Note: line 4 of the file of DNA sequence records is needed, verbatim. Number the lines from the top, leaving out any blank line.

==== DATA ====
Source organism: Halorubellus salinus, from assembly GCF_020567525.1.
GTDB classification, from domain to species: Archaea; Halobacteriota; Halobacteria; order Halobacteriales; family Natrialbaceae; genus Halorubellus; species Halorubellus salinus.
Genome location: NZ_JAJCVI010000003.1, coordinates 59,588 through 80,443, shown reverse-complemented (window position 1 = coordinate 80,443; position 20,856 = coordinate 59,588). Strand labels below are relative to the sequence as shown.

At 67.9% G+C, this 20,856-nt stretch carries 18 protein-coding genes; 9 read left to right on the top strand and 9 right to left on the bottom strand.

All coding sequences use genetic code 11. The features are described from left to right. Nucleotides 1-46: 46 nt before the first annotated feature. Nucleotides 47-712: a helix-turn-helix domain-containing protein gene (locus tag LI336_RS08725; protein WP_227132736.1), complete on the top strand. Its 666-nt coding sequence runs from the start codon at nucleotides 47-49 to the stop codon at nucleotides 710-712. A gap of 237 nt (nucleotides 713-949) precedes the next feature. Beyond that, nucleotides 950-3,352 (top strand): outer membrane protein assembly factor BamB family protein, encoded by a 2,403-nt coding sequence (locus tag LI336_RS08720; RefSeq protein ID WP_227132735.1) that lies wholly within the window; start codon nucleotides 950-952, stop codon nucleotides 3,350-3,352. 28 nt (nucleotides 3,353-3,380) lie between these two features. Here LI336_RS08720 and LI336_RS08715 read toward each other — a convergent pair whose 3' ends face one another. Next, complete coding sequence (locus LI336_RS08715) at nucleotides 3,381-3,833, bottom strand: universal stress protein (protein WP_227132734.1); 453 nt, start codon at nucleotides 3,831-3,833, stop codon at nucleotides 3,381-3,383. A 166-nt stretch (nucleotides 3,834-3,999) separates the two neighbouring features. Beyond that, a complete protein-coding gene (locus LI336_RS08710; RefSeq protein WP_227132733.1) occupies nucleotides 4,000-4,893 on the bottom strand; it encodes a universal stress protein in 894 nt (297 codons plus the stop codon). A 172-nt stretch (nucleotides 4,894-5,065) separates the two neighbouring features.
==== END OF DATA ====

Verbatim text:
At 67.9% G+C, this 20,856-nt stretch carries 18 protein-coding genes; 9 read left to right on the top strand and 9 right to left on the bottom strand.